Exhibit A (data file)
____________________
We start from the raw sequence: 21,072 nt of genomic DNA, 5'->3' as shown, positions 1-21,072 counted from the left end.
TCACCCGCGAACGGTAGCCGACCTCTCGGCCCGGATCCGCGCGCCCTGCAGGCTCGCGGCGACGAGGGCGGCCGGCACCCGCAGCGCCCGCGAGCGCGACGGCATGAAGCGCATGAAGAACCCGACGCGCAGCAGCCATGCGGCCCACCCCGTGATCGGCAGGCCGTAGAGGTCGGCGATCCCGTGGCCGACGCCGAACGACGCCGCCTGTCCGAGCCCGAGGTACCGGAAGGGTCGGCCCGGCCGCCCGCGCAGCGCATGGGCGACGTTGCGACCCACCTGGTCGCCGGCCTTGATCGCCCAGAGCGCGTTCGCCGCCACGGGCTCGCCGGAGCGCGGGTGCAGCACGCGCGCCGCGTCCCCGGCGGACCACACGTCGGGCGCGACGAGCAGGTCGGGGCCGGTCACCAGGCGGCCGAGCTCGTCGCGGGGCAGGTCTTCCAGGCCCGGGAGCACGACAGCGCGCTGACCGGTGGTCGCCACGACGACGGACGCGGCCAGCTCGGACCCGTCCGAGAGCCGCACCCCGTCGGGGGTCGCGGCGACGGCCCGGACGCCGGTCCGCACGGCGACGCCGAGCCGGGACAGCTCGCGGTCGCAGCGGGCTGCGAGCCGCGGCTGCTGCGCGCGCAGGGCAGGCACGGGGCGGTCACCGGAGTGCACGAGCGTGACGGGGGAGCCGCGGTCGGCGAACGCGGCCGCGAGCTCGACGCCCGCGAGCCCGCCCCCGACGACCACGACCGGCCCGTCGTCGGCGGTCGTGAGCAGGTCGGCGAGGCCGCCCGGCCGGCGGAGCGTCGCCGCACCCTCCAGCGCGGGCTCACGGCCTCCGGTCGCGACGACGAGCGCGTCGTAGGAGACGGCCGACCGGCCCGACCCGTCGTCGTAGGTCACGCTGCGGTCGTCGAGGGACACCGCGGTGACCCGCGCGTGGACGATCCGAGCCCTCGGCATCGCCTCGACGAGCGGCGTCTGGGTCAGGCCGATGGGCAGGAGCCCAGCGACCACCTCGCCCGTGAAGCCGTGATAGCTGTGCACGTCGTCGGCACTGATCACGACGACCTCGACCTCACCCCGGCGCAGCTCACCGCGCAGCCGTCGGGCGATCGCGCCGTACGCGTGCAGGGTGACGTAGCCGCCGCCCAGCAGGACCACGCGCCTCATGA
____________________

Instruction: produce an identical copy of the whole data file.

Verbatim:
We start from the raw sequence: 21,072 nt of genomic DNA, 5'->3' as shown, positions 1-21,072 counted from the left end.
TCACCCGCGAACGGTAGCCGACCTCTCGGCCCGGATCCGCGCGCCCTGCAGGCTCGCGGCGACGAGGGCGGCCGGCACCCGCAGCGCCCGCGAGCGCGACGGCATGAAGCGCATGAAGAACCCGACGCGCAGCAGCCATGCGGCCCACCCCGTGATCGGCAGGCCGTAGAGGTCGGCGATCCCGTGGCCGACGCCGAACGACGCCGCCTGTCCGAGCCCGAGGTACCGGAAGGGTCGGCCCGGCCGCCCGCGCAGCGCATGGGCGACGTTGCGACCCACCTGGTCGCCGGCCTTGATCGCCCAGAGCGCGTTCGCCGCCACGGGCTCGCCGGAGCGCGGGTGCAGCACGCGCGCCGCGTCCCCGGCGGACCACACGTCGGGCGCGACGAGCAGGTCGGGGCCGGTCACCAGGCGGCCGAGCTCGTCGCGGGGCAGGTCTTCCAGGCCCGGGAGCACGACAGCGCGCTGACCGGTGGTCGCCACGACGACGGACGCGGCCAGCTCGGACCCGTCCGAGAGCCGCACCCCGTCGGGGGTCGCGGCGACGGCCCGGACGCCGGTCCGCACGGCGACGCCGAGCCGGGACAGCTCGCGGTCGCAGCGGGCTGCGAGCCGCGGCTGCTGCGCGCGCAGGGCAGGCACGGGGCGGTCACCGGAGTGCACGAGCGTGACGGGGGAGCCGCGGTCGGCGAACGCGGCCGCGAGCTCGACGCCCGCGAGCCCGCCCCCGACGACCACGACCGGCCCGTCGTCGGCGGTCGTGAGCAGGTCGGCGAGGCCGCCCGGCCGGCGGAGCGTCGCCGCACCCTCCAGCGCGGGCTCACGGCCTCCGGTCGCGACGACGAGCGCGTCGTAGGAGACGGCCGACCGGCCCGACCCGTCGTCGTAGGTCACGCTGCGGTCGTCGAGGGACACCGCGGTGACCCGCGCGTGGACGATCCGAGCCCTCGGCATCGCCTCGACGAGCGGCGTCTGGGTCAGGCCGATGGGCAGGAGCCCAGCGACCACCTCGCCCGTGAAGCCGTGATAGCTGTGCACGTCGTCGGCACTGATCACGACGACCTCGACCTCACCCCGGCGCAGCTCACCGCGCAGCCGTCGGGCGATCGCGCCGTACGCGTGCAGGGTGACGTAGCCGCCGCCCAGCAGGACCACGCGCCTCATGA